NASA welcomed twelve new astronauts on Wednesday. They were chosen from a large pool of applicants –the largest ever- and will spend two years training until they can take part in NASA’s missions. The agency handpicked seven men and five women.

The astronaut class of 2017 includes scientists, doctors, engineers, pilots and military officers from all over the country, ranging from cities like Anchorage to Miami. The astronauts have worked in emergency rooms, submarines, university lecture halls, battleships and jet cockpits.

NASA Astronauts 2017
The 12 candidates, photographed at NASA’s Ellington Field in Houston. Image credit: Robert Markowitz/NASA.

NASA’s new astronauts include seven men and five women

The astronauts range in ages from 29 to 42 years, and almost all of them have been leaders in their different lines of work.

“It makes me personally feel very inadequate when you read what these folks have done,“ said NASA’s acting administrator, Robert Lightfoot, according to The Washington Post.

Vice President Mike Pence greeted and welcomed the crew during a televised ceremony at NASA’s Johnson Space Center in Houston. Pence took the opportunity to congratulate President Donald Trump and said Trump was firmly committed to NASA’s noble mission, and that he was leading America in space.

The vice president told everyone gathered for the announcement that NASA will have the resources and support necessary to continue to make history. He noted he would lead a resurrected National Space Council to help to set the direction of the space program. Pence added that under Trump, America would lead in space once again and the world will marvel at them.

More than 18,300 people submitted applications to join NASA during a brief application period a year and a half ago, which doubled the previous record of 8,000 applicants set in 1978, back when the space shuttles were close to launching. Applicants included U.S. citizens in every state, as well as the District of Columbia, and U.S. territories Puerto Rico, Guam and America Samoa.

The twelve lucky selected professionals will join 44 astronauts already in the NASA corps. U.S. astronauts have not launched from American soil since 2011, when the space shuttles were retired, resulting in the low head count. American astronauts have ridden Russian spacecraft to get to space in the meantime, but NASA expects that to change by next year.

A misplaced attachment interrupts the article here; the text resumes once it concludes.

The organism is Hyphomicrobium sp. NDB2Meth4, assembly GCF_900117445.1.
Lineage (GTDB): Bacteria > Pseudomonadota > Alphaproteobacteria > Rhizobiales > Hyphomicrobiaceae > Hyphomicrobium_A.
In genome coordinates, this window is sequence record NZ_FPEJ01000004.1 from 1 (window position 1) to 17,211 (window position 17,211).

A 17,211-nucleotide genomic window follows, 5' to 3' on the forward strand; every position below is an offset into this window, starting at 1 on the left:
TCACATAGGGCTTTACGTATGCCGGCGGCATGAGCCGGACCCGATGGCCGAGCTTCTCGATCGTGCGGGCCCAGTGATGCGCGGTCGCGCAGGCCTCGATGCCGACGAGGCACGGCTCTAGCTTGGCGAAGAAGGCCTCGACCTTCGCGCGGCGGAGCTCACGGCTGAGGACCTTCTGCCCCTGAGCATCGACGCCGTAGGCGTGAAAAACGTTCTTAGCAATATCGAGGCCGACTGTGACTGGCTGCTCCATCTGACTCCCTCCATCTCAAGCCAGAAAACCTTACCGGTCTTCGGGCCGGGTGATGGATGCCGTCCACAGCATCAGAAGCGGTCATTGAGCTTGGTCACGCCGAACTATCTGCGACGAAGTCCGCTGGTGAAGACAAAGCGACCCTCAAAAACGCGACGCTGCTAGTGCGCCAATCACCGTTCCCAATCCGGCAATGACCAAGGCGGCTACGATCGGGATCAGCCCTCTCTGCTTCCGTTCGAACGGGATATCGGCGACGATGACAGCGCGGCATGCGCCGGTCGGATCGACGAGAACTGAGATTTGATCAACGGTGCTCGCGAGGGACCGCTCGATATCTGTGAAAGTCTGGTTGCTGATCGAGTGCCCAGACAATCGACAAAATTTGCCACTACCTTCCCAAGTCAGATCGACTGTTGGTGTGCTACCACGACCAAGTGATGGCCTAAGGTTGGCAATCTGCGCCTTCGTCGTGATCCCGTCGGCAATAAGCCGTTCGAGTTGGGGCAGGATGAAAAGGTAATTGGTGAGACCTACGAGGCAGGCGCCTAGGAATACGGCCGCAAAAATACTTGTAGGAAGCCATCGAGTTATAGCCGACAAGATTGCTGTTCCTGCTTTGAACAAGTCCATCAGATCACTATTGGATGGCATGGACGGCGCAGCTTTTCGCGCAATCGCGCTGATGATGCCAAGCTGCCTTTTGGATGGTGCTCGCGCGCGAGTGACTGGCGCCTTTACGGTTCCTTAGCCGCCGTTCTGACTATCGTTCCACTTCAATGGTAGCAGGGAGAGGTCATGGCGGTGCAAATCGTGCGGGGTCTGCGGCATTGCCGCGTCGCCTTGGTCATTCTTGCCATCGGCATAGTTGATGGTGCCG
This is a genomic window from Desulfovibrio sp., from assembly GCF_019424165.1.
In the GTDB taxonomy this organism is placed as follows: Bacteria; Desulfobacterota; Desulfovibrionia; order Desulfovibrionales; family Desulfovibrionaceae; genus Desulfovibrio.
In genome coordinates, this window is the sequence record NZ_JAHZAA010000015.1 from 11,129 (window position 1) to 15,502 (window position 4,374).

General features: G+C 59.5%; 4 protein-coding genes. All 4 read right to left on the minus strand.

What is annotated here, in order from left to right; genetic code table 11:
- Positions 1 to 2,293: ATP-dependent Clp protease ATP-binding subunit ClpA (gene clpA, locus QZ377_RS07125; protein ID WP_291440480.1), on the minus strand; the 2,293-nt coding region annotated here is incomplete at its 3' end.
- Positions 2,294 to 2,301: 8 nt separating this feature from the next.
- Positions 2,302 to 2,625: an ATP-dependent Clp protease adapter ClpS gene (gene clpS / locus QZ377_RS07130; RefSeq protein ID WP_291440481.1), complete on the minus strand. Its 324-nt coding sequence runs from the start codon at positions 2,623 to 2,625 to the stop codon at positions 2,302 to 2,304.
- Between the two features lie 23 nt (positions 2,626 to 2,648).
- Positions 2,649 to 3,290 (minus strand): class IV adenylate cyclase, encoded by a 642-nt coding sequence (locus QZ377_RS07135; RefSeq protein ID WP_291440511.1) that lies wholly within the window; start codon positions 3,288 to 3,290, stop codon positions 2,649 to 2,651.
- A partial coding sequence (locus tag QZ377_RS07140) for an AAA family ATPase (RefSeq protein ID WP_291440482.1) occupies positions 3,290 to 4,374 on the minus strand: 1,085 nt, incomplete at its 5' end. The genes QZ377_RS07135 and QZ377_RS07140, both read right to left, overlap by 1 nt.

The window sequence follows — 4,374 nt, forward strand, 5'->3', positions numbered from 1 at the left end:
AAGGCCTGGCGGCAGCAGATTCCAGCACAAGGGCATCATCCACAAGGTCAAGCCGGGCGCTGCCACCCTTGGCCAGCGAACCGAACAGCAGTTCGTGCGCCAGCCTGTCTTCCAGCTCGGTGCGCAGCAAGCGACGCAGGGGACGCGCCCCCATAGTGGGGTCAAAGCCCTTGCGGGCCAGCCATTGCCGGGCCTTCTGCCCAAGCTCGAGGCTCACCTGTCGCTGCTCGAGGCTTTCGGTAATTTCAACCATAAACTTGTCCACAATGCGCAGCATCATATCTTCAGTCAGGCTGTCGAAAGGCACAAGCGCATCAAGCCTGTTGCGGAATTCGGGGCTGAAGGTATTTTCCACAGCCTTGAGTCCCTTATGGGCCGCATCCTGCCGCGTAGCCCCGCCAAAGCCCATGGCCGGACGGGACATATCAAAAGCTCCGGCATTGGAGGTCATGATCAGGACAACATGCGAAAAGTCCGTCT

One of NASA’s new astronauts might fly a spacecraft he helped to design

The soon-to-become astronauts will head back to Johnson Space Center in August and spend two years training. According to NASA, after they’re trained, they could be assigned to any of a variety of missions, including conducting research at the International Space Station, launching from American soil on spacecraft built by commercial companies -such as SpaceX- or departing for deep space missions in NASA’s Orion spacecraft and Space Launch System rocket. Some of them might even get the chance to travel to Mars.

SpaceX and Boeing are building capsules capable of carrying astronauts to the ISS and back as soon as next year. One of SpaceX’s launch engineer and senior manager, Robb Kulin, is among the new astronauts. Kulin has also worked as an ice driller in Antarctica and as a commercial fisherman in Alaska.

Astronaut candidate Robb Kulin
Astronaut candidate Robb Kulin. Image credit: NASA.

“Hopefully, one day, I actually fly on a vehicle that… I got to design,” said Kulin, according to The Washington Post.

However, Kulin and his new teammates may be in for a long wait, as some members of NASA’s class of 2009 have yet to launch. Dr. Jonny Kim, a former Navy SEAL and a specialist in emergency medicine, said that it’s unclear what the future holds for them, at least regarding what spacecraft he and his teammates might fly. He added that they’re just euphoric to be there.

Jack Fischer, an astronaut from the class of 2009, just recently launched to the space station in April. Fischer said he couldn’t be happier with the recruited astronauts and he showed the new crew their “new office” in a video.

“It’s a little bit cramped. The desk is kind of small. But the view. Oh, the view,” said Fischer, according to the Washington Post.

The new team is NASA’s 22nd group of astronauts

Another astronaut from the class of 2017, geologist Jessica Watkins, already has experienced space –vicariously- as part of a team working on NASA’s Curiosity rover on Mars. Flight Operations Director Brian Kelly introduced Watkins to the crowd today and said that they intend to send her to Mars one day.

The team is NASA’s 22nd group of astronauts. The first group, the original Mercury 7 astronauts, was picked in 1959. Overall, 350 U.S. citizens have now been selected to become astronauts. Some of the requirements include American citizenship, degrees in science, engineering, technology or math; and at least three years of experience or 1,000 hours of jet piloting.

The Mercury 7
The Mercury 7. Image credit: NASA.

The remaining astronauts include Navy Lt. Kayla Barrond of Richland, Washington, who worked as a submarine warfare officer and nuclear engineer; Zena Cardman of Williamsburg, Virginia, a graduate research fellow at the National Science Foundation; Air Force Lt. Col. Raja Chari of Cedar Falls, Iowa, who serves as director of the F-35 Integrated Test Force in California; Navy Lt. Cmdr. Matthew Dominick of Wheat Ridge, Colorado, the department head for Strike Fighter Squadron 115; Bob Hines of Harrisburg, Pennsylvania, a NASA research pilot; Warren Hoburg of Pittsburg, an assistant professor of aeronautics and astronautics at MIT; Marine Maj. Jasmin Moghbeli of Baldwin, New York, a quality assurance and avionics officer in Yuma, Arizona; Loral O’Hara of Sugar Land, Texas, a research engineer at the Woods Hole Oceanographic Institution in Massachusetts; and Dr. Francisco Rubio of Miami, an Army major who works as a surgeon in Colorado.

Source: The Washington Post